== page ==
Q: My 21-year-old son, “Evan,” recently moved out to be with his girlfriend. They live in a small apartment and cannot afford a lot beyond the basics, including internet. They spend every moment at my house when they are not working. They use our internet, eat our food and drink our beverages. I know this may sound terrible, but I want my freedom!
I don’t feel I should be obligated to give them free food and internet every day, considering that they show up with new phones and new speakers in their cars. When I try to discuss it with them, they accuse me of being “mean.” They don’t comprehend why I feel taken advantage of.
If they would come to visit with me instead of just hanging around, I’d welcome it. But neither of them hardly speaks to me while they’re here. How do I approach this without making Evan and his girlfriend feel completely unwelcome? — Mom Needing Space in Texas
A: Set some boundaries by telling Evan and his girlfriend a version of what you have written to me. Explain that they’re welcome to come over once a week or twice a month, provided they act like good guests while they’re there. Then describe for them what that means, including staying off the internet and leaving their new cellphones in the car.
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And while you’re at it, don’t forget to mention that gracious guests occasionally invite their hostess OUT for a bite. That’s not being “mean”; it’s explaining the facts of life they seem to have missed while becoming the adults they are.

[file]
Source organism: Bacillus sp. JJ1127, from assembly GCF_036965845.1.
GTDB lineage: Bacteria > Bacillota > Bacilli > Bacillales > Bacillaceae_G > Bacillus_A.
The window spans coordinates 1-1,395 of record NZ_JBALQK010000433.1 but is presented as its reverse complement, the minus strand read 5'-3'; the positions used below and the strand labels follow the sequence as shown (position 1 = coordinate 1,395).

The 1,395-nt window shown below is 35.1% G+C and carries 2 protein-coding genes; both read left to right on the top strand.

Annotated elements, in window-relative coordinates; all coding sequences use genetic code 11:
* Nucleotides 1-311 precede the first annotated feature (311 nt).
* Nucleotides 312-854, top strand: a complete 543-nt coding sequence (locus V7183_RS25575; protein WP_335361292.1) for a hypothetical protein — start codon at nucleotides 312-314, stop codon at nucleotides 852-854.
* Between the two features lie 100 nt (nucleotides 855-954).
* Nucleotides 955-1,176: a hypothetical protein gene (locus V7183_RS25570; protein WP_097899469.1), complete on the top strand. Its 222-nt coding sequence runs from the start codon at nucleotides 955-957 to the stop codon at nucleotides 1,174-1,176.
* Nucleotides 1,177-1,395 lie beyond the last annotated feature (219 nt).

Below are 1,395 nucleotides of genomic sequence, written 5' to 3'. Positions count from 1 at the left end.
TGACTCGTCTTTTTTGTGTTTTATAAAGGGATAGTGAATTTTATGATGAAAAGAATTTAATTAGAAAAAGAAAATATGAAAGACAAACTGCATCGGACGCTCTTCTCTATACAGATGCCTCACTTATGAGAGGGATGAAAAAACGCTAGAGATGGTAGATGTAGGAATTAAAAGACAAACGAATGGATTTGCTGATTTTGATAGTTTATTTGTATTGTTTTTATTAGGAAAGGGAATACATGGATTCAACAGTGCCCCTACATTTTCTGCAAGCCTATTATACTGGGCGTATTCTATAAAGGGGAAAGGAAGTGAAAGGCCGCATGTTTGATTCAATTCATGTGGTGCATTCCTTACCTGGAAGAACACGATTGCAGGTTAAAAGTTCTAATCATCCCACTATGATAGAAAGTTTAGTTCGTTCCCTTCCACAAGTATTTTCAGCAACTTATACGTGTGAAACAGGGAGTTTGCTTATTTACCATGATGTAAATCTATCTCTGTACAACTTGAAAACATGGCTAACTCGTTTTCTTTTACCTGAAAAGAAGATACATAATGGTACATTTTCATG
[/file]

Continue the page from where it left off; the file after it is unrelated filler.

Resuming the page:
Q: My 15-year-old granddaughter has always been shy and quiet. Boys at school sometimes approach her to “date.” She likes one really sweet boy who is kind of shy like she is. He held her hand for the first time recently (she was wearing gloves) and she freaked out! Now she walks around with her hands in her pockets when she’s around him.
Why is she so afraid? She can’t relax and just like him. Please tell my daughter and me how to handle this. Does my granddaughter need to see a doctor? — Grandma Peggy
A: The person you should ask about the reason for her extreme reaction after that boy held her hand is your granddaughter. She is either not ready to have a relationship with a boy — not all teens mature at the same rate — or she may not be as into the young man as you think she is.
If she’s comfortable the way she is, don’t push her. If she indicates to you that she’s unhappy, THAT’s the time to enlist the help of a doctor or licensed mental health professional.
Q: Should I be offended that my in-laws set up a college savings fund for my children but didn’t allow me — only my wife — to be an authorized signer on the accounts? I am grateful, but I also feel slighted. Am I wrong to feel the way I do about this situation? — Left Out in California
A: Right or wrong, your feelings are your feelings. If you want to know whether they are valid, while you are thanking them for their generosity, ask your in-laws why they arranged the fund that way.
Write Dear Abby at DearAbby.com or P.O. Box 69440, Los Angeles, CA 90069.